At block 710, the length of the matching sequence is also encoded using a Huffman table. For example, the Huffman table 230 of FIG. 2 may be utilized to encode the length of the matching sequence in the history buffer to further compress the data. The length may be encoded as was described for the backpointer.

At block 712, the matching sequence is represented by a representation configured as a tuple which includes the backpointer that describes the location of the matching sequence in the history buffer and the length of the matching sequence. At block 714, a cost function is employed to determine if the representation is more efficient, e.g. utilizes less memory resources when stored and/or less bandwidth when streamed, that the matching sequence. For example, in some instances the matching sequence may utilize fewer bytes than the representation which describes the location and the length of the matching sequence in the history buffer. Therefore, the cost function may be employed to determine whether the representation or the matching sequence, i.e. the literal sequence in the data, is more efficient. A variety of cost functions may be employed. For example, a cost function may utilize a product of the size of the backpointer and the length of the matching sequence.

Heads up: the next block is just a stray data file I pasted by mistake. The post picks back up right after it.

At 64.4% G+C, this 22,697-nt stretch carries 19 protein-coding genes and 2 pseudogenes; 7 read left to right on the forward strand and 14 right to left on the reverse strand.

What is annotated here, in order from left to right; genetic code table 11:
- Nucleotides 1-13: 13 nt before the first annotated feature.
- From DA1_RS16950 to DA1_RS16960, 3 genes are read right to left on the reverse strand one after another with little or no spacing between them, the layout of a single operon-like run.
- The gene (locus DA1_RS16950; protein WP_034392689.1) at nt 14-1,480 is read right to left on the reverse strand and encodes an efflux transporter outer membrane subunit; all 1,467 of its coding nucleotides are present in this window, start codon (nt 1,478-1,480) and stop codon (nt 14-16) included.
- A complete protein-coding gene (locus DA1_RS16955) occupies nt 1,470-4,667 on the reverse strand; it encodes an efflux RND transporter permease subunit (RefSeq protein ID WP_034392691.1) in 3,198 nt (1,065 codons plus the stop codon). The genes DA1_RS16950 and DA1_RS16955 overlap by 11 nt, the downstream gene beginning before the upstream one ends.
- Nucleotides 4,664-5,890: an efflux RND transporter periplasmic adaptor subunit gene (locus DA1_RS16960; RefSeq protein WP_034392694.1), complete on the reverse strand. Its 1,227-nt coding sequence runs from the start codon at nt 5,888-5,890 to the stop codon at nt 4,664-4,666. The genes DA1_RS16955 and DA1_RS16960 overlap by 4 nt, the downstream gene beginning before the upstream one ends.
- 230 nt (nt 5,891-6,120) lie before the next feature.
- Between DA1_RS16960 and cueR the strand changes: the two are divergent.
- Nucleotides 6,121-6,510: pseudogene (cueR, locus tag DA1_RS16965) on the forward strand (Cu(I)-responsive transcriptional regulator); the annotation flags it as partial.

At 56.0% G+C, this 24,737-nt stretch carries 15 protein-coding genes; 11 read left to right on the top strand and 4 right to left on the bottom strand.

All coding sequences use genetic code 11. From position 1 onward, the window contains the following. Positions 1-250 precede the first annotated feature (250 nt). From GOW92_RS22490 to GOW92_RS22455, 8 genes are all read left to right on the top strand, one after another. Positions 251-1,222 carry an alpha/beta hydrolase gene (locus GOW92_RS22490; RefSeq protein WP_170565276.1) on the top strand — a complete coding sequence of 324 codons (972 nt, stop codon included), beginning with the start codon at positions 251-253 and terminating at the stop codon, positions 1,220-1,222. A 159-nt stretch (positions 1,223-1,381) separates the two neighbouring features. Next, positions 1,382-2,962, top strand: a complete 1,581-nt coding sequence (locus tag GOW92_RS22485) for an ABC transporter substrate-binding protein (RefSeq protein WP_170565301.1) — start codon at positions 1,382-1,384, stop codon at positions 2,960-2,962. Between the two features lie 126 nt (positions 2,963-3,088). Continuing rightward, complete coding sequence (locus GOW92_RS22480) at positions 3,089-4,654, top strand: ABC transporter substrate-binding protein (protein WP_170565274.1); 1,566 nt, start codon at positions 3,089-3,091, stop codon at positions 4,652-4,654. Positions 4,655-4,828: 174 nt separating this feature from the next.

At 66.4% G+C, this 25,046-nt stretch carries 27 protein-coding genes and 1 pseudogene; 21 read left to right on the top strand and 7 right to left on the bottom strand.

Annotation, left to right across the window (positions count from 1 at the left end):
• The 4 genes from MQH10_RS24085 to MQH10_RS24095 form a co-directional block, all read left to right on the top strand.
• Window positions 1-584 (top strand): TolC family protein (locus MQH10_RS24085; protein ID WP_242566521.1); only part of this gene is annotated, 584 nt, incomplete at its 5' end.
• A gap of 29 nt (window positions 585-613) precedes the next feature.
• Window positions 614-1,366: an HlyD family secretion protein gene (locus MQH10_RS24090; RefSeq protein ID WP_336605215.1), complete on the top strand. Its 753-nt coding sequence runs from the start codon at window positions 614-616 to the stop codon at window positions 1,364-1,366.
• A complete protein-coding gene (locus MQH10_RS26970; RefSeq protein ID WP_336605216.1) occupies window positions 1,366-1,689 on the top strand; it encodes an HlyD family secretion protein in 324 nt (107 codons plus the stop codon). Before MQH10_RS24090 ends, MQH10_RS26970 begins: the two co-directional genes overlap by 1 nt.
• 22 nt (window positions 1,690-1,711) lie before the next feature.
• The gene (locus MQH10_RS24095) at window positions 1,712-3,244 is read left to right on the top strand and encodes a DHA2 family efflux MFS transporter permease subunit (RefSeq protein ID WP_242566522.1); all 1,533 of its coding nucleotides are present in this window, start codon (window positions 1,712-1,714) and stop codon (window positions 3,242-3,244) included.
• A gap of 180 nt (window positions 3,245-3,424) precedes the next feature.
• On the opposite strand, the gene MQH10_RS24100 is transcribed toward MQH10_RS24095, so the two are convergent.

At decision block 716, if the representation is more efficient, then at block 718 compressed data is formed by representing the matching sequence with the representation. At block 720, the current pointer is updated and the next initial sequence is processed. For example, the current pointer may be incremented by the length of the matching sequence and the procedure repeated for the next sequence in the data. Once the current pointer is incremented through the data for streaming, the compressed data is streamed to the client.

At decision block 716, if the representation is not more efficient, then at block 722 the matching sequence is represented utilizing a Huffman table as was previously described. At block 720, the current pointer is incremented by the number of bytes in the matching sequence and the procedure continues for the next sequence.